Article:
In the chair was an elderly patient who wore dentures but had been experiencing pain under her lower ones. She smiled at me toothlessly whilst Roland held up the X-ray to the light.
‘We appear to be witnessing a miracle Miss Coleman.’ I waited with bated breath.
‘Miss Smith seems to be growing an entirely new set of teeth!.
Apparently I had swapped an 8 year old’s Xray for an 80 year old’s!!
Three days after my 18th birthday in February the lights went out. The miners’ strike was now into its sixth week. The blockades preventing coal reaching power stations meant that the government had to begin scheduled power cuts.
We now know so much more about the circumstances and the conditions that the miners were striking about and can empathise with their position. However, at the time it meant that households and businesses also faced hardship as they were switched off on a rota basis between 7 a.m. and midnight every day. Most were without power for up to nine or ten hours.
Many businesses failed to recover and certainly hundreds of thousands of men and women were laid off during those difficult days. Certain services though had to continue and we were considered one of those.
Dentistry relies heavily on electricity. Even back in 1972 we had the newest electric drill, suction machines and X-rays. Faced with no power and patients booked in for procedures we had to improvise. Out of Roland’s garage materialised two ancient but still functional pieces of equipment, last used in the African desert in 1945.
One was a drill that was powered by a pedal that the dentist pumped up and down with his foot; a little like the old treadle sewing machine. This was of course considerably slower and noisier than our modern electric drill, and also very tiring for my 68 year old boss.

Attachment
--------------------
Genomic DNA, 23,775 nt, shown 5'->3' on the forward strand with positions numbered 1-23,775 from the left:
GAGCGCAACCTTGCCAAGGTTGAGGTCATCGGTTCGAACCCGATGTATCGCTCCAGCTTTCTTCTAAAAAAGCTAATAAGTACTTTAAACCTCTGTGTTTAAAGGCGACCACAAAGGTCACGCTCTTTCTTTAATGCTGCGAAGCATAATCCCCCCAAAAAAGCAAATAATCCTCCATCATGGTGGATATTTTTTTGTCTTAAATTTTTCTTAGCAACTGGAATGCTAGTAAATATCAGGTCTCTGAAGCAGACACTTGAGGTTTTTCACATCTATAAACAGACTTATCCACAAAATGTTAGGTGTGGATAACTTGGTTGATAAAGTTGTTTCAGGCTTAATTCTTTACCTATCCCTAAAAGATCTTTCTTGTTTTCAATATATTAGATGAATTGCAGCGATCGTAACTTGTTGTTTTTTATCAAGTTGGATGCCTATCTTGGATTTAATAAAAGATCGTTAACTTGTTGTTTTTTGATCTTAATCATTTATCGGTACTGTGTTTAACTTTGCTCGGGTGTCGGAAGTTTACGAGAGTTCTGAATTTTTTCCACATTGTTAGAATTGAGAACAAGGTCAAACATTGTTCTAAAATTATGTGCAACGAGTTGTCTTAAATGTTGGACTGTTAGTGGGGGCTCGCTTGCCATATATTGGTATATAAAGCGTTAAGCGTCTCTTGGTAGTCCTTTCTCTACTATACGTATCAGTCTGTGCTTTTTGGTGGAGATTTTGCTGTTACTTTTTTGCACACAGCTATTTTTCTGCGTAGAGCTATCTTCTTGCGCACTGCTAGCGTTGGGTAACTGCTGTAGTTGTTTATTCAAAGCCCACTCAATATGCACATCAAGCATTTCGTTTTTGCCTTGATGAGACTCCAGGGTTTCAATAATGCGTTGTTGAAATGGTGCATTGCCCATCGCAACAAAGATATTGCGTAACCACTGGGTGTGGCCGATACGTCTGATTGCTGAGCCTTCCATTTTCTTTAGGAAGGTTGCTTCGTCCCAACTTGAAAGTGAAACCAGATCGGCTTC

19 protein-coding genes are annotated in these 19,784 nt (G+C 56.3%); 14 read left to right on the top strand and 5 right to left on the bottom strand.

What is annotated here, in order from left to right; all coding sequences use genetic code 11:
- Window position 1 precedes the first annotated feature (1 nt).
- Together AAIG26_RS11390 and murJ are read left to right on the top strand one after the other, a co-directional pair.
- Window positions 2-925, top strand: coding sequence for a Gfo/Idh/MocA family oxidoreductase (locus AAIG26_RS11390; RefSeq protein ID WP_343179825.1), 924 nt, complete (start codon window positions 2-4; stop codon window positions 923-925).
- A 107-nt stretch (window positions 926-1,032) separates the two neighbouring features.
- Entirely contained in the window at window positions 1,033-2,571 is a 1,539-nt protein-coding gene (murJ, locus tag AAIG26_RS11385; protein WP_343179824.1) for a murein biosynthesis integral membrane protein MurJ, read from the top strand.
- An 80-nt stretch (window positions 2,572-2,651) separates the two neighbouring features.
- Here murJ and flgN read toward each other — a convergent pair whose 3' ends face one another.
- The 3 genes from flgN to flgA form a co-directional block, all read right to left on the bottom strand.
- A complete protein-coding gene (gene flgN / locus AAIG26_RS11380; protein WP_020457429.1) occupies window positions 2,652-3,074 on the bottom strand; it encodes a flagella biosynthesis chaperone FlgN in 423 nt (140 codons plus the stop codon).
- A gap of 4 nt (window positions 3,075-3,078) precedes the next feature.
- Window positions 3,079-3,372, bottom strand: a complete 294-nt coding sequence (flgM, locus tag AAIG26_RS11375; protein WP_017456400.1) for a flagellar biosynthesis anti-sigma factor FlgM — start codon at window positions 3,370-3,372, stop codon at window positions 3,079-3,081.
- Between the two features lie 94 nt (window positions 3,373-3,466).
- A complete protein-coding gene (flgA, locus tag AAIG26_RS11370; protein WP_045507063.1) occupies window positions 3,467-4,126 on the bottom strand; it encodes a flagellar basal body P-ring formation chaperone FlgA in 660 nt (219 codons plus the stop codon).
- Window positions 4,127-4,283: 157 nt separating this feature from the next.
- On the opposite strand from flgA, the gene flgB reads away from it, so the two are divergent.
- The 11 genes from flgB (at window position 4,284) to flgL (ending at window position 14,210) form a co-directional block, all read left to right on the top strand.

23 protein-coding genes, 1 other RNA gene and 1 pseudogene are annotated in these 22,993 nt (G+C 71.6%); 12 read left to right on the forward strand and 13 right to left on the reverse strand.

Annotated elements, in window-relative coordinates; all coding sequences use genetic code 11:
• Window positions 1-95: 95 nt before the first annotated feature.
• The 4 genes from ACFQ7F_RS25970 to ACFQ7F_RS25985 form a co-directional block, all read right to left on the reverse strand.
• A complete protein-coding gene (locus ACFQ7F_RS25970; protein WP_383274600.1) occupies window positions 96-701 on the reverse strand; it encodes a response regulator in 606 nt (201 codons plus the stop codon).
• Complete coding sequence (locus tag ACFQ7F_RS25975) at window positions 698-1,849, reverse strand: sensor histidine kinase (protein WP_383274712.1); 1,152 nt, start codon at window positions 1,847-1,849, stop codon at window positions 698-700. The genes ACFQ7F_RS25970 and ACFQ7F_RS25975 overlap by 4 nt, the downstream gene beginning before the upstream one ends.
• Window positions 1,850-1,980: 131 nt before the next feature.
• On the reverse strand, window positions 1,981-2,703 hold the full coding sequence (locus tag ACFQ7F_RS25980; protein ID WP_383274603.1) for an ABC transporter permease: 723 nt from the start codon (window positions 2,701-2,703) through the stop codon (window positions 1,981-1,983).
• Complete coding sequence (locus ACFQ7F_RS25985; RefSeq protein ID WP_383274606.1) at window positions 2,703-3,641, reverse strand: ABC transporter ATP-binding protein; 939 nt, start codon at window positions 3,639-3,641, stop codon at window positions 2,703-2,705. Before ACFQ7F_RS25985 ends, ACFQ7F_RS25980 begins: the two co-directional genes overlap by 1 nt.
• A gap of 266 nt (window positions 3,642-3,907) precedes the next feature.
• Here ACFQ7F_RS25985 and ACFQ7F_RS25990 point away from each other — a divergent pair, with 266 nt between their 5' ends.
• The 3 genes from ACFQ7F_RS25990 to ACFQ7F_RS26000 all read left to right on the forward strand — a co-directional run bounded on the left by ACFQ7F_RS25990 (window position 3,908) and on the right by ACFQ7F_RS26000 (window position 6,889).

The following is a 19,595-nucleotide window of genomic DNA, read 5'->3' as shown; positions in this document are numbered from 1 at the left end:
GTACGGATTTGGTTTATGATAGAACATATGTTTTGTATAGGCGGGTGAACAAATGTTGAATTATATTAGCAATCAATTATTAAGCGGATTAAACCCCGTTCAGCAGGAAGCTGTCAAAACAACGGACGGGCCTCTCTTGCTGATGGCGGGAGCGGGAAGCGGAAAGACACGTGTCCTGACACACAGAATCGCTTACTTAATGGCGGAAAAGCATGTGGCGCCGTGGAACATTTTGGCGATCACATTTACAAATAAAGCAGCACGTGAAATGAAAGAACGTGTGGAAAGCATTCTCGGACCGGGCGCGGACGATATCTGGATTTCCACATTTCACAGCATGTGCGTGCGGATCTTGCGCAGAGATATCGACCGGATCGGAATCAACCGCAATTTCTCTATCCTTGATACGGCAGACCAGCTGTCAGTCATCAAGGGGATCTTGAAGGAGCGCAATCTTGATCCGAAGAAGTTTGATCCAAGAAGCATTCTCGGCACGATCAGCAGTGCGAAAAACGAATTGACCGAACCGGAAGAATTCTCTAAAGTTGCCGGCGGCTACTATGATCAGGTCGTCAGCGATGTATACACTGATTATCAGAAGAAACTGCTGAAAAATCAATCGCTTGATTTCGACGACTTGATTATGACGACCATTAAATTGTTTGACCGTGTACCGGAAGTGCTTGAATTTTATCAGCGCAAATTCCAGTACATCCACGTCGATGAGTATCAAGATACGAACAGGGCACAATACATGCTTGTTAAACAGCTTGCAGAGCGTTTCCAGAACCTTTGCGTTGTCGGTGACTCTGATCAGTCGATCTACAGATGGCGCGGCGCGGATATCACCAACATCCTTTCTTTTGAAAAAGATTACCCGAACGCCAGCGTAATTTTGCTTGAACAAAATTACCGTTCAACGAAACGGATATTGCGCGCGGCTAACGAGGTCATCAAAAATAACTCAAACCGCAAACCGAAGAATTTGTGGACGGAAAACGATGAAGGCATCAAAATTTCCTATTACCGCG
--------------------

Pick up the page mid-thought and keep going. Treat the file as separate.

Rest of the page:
When you drill you have to add water to the patient’s mouth to ensure that the drill does not overheat and burn the surrounding tissue. It is also necessary to suction this out to prevent the hapless patient from choking to death.
This is where my piece of equipment came in. Again pedal driven, it was a large wooded box that provided a stream of water through a hooked pipe into the patient’s mouth and another pipe sucked the excess and deposited into a bottle attached to the side.
Looking back it must have seemed to anyone watching that we were in the middle of a Monty Python sketch. Both of us pedalling like mad to a background of very percussive sounds; whilst the patient lay back in the chair in a state of abject terror.
By the time I left Roland Phillips at age 19 I was much better equipped to deal with the challenges of my working life ahead. I knew that I had to learn fast and well, and not to cut corners. I was used to working for someone who trusted me to do an important job and to work however many hours were needed to complete it. He taught me self-discipline and commitment, as well as customer service skills and punctuality. Because of his hand in developing my attitude to work, I was promoted into my first management role at age 22 and was running my own business by 24.
Even now after he is long gone, I still remember my time working for him and the lessons that were drummed into me. So thank you Roland Phillips for teaching me about work ethics and anytime I have writer’s block I can hear his voice in my ear.
‘Get on with it Miss Coleman, the patients cannot wait all day.’
Thanks for dropping in today and I hope you have enjoyed this nostalgic step back in time… please share your memories of people who have made a difference in your life.. Sally